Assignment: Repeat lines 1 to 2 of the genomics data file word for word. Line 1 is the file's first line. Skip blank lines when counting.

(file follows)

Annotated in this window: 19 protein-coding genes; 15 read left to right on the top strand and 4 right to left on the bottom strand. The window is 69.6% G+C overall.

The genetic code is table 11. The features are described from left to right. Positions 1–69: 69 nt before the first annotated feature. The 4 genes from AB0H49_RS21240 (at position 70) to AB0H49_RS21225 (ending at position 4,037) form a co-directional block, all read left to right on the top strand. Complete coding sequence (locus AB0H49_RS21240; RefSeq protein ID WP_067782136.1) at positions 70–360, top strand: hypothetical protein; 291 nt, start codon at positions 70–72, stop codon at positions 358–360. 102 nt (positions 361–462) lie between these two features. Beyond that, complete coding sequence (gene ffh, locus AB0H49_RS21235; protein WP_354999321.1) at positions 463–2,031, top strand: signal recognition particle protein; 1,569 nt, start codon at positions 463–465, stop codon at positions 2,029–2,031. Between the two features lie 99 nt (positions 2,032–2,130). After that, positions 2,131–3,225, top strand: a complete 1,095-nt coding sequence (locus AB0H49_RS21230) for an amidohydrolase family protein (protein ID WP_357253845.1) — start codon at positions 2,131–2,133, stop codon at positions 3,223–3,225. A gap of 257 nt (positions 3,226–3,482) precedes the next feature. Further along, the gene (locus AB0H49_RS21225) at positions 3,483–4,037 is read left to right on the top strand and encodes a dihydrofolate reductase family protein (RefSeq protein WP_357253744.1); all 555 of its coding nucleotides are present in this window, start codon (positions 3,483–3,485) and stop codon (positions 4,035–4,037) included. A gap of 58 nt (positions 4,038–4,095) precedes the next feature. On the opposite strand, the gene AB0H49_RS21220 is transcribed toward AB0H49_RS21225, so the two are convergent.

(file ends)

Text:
Annotated in this window: 19 protein-coding genes; 15 read left to right on the top strand and 4 right to left on the bottom strand. The window is 69.6% G+C overall.

The genetic code is table 11. The features are described from left to right. Positions 1–69: 69 nt before the first annotated feature. The 4 genes from AB0H49_RS21240 (at position 70) to AB0H49_RS21225 (ending at position 4,037) form a co-directional block, all read left to right on the top strand. Complete coding sequence (locus AB0H49_RS21240; RefSeq protein ID WP_067782136.1) at positions 70–360, top strand: hypothetical protein; 291 nt, start codon at positions 70–72, stop codon at positions 358–360. 102 nt (positions 361–462) lie between these two features. Beyond that, complete coding sequence (gene ffh, locus AB0H49_RS21235; protein WP_354999321.1) at positions 463–2,031, top strand: signal recognition particle protein; 1,569 nt, start codon at positions 463–465, stop codon at positions 2,029–2,031. Between the two features lie 99 nt (positions 2,032–2,130). After that, positions 2,131–3,225, top strand: a complete 1,095-nt coding sequence (locus AB0H49_RS21230) for an amidohydrolase family protein (protein ID WP_357253845.1) — start codon at positions 2,131–2,133, stop codon at positions 3,223–3,225. A gap of 257 nt (positions 3,226–3,482) precedes the next feature. Further along, the gene (locus AB0H49_RS21225) at positions 3,483–4,037 is read left to right on the top strand and encodes a dihydrofolate reductase family protein (RefSeq protein WP_357253744.1); all 555 of its coding nucleotides are present in this window, start codon (positions 3,483–3,485) and stop codon (positions 4,035–4,037) included. A gap of 58 nt (positions 4,038–4,095) precedes the next feature. On the opposite strand, the gene AB0H49_RS21220 is transcribed toward AB0H49_RS21225, so the two are convergent.